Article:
Approximately 40% of all unpaid family caregivers in the United States are men (16 million), and this percentage has been consistently increasing. Men’s contributions to long-term caregiving have been marginalized and under-estimated, especially when some do not label themselves as caregivers despite performing tasks that would characterize them as such and, instead, identify as a relative of the care recipient, such as husbands tending for their wives.
Using the 2011 and 2015 National Study of Caregiving (NSOC), we studied the emotional, financial, and physical burden of men who are spouses or partners, sons and other caregivers. For each sub-group, we assessed the impact of personal characteristics, caregiving tasks, and supportive resources. Previous scholarship has mostly studied female caregivers, one type of male caregiver, or small non-random samples. We contribute to the existing literature by studying two years of a nationally representative dataset, by focusing only on men as caregivers and on their relationship with the care recipient.
Our findings highlight that men are not a monolithic group behaving homogeneously and experiencing caregiving in the same way. Gender is only one facet of a caregiver’s identity. Combined with other factors and roles, gender affects caregiving style, tasks, and experience. Like women, men face caregiving burdens but have weaker support networks and are less likely to seek out programs that help them cope with this strain.
All male caregivers experienced emotional, financial, and physical burdens and vastly underutilized support and training services. But their reported levels of emotional stress were particularly high. Sons had the highest emotional and financial strain levels despite accessing the greatest amount of resources, including caregiving training and information.
We need to pay attention to caregiver wellbeing because they significantly contribute to societal welfare. If it takes a village to raise a child, it takes an entire country to support our loved ones, care recipients, and caregivers.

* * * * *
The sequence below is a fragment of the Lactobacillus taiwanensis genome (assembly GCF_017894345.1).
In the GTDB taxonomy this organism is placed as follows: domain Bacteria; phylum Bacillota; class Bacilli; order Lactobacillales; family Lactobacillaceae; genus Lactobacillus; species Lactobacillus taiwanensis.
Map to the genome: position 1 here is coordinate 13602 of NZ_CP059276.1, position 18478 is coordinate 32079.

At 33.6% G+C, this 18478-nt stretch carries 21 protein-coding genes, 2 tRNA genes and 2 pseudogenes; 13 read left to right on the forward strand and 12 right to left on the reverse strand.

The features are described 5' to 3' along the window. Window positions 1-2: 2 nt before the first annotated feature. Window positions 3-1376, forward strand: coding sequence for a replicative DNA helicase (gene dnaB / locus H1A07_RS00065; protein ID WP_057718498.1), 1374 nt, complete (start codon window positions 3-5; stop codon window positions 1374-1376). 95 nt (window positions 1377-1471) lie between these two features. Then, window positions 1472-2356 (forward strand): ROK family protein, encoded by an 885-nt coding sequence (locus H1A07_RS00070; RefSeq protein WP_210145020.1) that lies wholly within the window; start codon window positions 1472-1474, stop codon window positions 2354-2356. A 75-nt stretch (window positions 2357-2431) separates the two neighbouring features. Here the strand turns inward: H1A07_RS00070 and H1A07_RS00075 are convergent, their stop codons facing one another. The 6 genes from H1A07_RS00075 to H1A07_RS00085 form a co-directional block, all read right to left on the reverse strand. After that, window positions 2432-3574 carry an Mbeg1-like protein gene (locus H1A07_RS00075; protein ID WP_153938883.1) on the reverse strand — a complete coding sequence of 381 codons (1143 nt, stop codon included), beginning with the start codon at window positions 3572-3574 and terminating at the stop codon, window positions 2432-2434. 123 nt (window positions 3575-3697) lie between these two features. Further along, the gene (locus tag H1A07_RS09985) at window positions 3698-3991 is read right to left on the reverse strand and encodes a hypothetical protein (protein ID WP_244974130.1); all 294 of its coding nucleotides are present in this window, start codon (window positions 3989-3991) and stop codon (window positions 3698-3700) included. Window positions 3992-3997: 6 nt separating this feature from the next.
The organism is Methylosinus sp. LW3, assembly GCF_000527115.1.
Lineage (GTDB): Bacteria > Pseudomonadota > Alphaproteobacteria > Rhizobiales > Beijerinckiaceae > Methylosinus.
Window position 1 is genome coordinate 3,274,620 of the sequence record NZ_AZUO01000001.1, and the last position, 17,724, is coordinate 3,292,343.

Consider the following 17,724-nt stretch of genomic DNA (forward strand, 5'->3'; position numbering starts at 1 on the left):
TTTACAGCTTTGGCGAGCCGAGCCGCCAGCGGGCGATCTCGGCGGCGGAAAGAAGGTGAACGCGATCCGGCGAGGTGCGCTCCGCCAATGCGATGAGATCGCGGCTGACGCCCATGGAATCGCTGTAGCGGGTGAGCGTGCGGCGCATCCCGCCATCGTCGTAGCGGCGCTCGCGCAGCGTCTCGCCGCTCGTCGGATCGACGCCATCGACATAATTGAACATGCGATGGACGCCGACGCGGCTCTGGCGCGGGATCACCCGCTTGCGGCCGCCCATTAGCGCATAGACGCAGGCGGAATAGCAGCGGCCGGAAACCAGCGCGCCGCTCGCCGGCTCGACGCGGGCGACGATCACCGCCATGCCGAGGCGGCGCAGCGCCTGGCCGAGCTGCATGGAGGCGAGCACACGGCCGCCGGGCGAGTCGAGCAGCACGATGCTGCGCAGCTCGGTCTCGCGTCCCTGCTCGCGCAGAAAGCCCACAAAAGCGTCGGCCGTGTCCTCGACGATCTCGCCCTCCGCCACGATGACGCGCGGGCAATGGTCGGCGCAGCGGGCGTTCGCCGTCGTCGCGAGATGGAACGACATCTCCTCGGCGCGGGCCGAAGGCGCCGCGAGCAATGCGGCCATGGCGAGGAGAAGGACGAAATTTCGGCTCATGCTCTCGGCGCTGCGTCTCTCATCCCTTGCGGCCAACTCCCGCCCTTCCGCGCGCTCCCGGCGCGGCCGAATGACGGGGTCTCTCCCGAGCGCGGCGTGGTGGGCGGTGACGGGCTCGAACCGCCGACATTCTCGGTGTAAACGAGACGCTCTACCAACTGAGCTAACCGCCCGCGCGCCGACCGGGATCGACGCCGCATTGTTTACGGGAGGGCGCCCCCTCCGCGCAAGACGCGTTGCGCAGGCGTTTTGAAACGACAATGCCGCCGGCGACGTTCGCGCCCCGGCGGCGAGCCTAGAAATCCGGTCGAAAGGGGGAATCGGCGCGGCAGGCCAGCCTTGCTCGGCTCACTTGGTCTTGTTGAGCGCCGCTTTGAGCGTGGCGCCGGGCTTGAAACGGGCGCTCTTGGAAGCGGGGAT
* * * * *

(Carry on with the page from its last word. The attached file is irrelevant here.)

Assisting with personal care activities (especially bathing) was the most stressful task. In fact, personal care assistance is considered to be the most difficult task by all caregivers regardless of gender. Despite this burden and discomfort, men are increasingly performing complex personal care and medical tasks such as giving injections, tube feedings, catheter care, and interacting with providers, agencies, and professionals as advocates for their care recipients.
Our results also suggest that caregiving burden lightens with help from family and friends. Having time to decompress and feeling appreciated by the care recipient were also beneficial. In fact, feeling appreciated by the care recipient was always linked with lower odds of all three burdens and 88% of our sample felt appreciated by their loved ones.
Most research on family caregiving has historically focused on female assistance, so existing policies supporting caregivers are aimed at women and how they care for a loved one. But researchers acknowledge significant differences in caring patterns, burden, and responses to caregiving between men and women caregivers. For example, male caregivers may sometimes have a more task-oriented approach to care and access fewer formal services, whereas female caregivers may use more emotion-oriented coping methods. Our findings offer insight for devising future caregiving policies which explicitly acknowledge gender, relationship, and burden type differences that support and prepare men to embrace this important role without compromising their wellbeing.
No caregiver, man or woman, can undertake such an intensive task alone. We need to pay attention to caregiver wellbeing because they significantly contribute to societal welfare. If it takes a village to raise a child, it takes an entire country to support our loved ones, care recipients, and caregivers.